Editorial: Playing God

By Editorial Board
April 5, 2001

Do you dare imagine a clone of yourself? It sounds interesting enough to give it a few minutes of consideration.

For the benefit of organ transplanting or replacement of a deceased loved one, scientists are on the verge of taking the most prominent step in history. They will be able to make replications of already existent human beings, also known as cloning.

Wait a minute.

Less than 200 years ago humans were still living without electricity and had to go outside to use the bathroom. 100 years ago the primary method of transportation was your own legs or a horse-drawn carriage. Today, we find ourselves debating the ethical implications of copying human beings.

The second half of the last century saw technological advances that have shaped much of today’s society. But this technological advance is scary.

Is this world ready to accept responsibility for taking our identities and placing them on a copying machine? Will the human race really benefit from cloning, or will it turn out to be a disaster?

The cloning of the sheep “Dolly” took 276 tries before it was successful. What happened the other 275 times? Place a human being in that position. Is robbing identities and toying with the ultimate power of God human responsibility?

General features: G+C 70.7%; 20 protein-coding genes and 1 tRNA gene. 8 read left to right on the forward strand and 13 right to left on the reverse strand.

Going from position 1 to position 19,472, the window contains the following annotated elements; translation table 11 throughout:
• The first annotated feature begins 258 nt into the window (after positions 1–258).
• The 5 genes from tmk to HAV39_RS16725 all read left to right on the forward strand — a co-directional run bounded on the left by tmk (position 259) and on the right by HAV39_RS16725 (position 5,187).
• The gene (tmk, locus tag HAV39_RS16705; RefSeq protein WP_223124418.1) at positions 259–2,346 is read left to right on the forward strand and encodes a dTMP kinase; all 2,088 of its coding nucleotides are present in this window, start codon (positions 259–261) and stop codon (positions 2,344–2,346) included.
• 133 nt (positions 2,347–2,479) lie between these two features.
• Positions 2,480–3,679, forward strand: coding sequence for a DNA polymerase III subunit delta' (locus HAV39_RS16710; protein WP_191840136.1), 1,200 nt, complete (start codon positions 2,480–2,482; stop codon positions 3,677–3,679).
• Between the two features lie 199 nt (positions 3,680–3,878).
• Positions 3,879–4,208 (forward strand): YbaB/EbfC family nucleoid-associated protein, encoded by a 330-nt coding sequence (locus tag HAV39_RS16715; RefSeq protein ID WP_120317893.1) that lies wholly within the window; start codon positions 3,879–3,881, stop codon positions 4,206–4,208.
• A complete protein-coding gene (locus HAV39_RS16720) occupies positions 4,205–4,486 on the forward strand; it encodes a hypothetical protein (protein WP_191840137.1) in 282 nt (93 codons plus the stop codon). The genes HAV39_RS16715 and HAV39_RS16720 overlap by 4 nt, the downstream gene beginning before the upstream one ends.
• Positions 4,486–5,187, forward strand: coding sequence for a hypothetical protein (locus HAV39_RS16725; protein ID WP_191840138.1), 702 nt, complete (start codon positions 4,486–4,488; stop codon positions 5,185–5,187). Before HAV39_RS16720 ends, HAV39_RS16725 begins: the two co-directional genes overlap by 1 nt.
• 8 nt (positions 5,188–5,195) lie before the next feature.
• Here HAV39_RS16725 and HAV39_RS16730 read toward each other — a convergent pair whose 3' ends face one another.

Humans cannot understand the implications of cloning. Humans cannot play the role of God. Adam and Eve fell from grace because they attempted to be God’s equal. If humans use the power that is God’s, we fall into the same roles that Adam and Eve played. History always repeats itself.

If a person is cloned who knows what scientists will try to do next. The sanctity of individuality will be robbed by scientific experimentation. Should there be that comfort that a person knows they can clone themselves if something in their life should go awry.

Cloning can help some individuals when it comes to medical problems but what are they sacrificing in the long run. Genetical engineering is another result of scientist trying too hard to control every aspect of life. What are parents supposed to say when their child asks them why no one likes them and why are they so ugly? The parent will have to tell their child that they are sorry they picked out the wrong nose. People are not toys and they are not projects. If this process keeps on going, lab rats will have roommates called lab humans.

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